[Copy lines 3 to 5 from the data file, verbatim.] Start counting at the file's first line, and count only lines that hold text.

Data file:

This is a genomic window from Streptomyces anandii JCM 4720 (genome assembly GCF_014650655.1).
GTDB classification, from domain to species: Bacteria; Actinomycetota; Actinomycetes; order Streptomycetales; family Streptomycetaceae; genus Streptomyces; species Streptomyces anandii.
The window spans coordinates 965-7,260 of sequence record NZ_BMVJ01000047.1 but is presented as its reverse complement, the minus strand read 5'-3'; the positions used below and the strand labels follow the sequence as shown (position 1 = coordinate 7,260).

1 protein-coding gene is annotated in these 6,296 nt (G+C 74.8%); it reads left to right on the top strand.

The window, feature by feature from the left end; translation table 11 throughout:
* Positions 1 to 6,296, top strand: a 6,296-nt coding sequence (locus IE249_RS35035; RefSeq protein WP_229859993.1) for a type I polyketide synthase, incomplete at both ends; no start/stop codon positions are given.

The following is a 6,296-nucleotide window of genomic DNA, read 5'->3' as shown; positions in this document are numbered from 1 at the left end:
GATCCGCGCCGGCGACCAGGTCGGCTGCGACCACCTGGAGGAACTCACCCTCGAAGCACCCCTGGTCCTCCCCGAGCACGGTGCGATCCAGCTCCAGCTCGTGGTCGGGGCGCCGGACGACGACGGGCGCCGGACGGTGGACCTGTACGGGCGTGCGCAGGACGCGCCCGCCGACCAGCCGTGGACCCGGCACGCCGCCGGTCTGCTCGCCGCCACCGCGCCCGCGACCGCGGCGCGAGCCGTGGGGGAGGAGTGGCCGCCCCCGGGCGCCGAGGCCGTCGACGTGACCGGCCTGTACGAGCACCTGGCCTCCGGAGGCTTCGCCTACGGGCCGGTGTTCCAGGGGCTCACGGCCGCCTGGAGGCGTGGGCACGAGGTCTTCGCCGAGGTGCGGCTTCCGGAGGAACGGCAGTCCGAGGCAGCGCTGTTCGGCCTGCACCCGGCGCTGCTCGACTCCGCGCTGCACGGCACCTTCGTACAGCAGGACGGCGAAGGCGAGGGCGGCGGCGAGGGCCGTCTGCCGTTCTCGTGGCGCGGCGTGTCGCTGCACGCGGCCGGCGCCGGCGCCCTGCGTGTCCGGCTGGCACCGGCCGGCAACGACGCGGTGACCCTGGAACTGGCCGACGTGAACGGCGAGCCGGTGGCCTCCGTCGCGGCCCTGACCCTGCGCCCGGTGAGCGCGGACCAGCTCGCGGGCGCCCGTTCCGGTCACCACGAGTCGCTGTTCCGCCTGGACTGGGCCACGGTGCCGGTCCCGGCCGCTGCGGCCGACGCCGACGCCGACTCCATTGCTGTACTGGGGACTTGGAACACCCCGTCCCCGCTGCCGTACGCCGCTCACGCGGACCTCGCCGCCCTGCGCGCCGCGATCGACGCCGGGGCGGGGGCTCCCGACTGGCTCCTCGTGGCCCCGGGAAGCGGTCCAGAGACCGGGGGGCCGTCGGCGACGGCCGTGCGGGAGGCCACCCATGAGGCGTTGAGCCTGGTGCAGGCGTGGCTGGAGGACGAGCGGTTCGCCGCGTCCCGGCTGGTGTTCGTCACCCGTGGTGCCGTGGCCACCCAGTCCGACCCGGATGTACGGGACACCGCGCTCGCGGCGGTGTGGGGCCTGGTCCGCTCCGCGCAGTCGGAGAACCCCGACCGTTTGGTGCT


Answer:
The window spans coordinates 965-7,260 of sequence record NZ_BMVJ01000047.1 but is presented as its reverse complement, the minus strand read 5'-3'; the positions used below and the strand labels follow the sequence as shown (position 1 = coordinate 7,260).

1 protein-coding gene is annotated in these 6,296 nt (G+C 74.8%); it reads left to right on the top strand.

The window, feature by feature from the left end; translation table 11 throughout: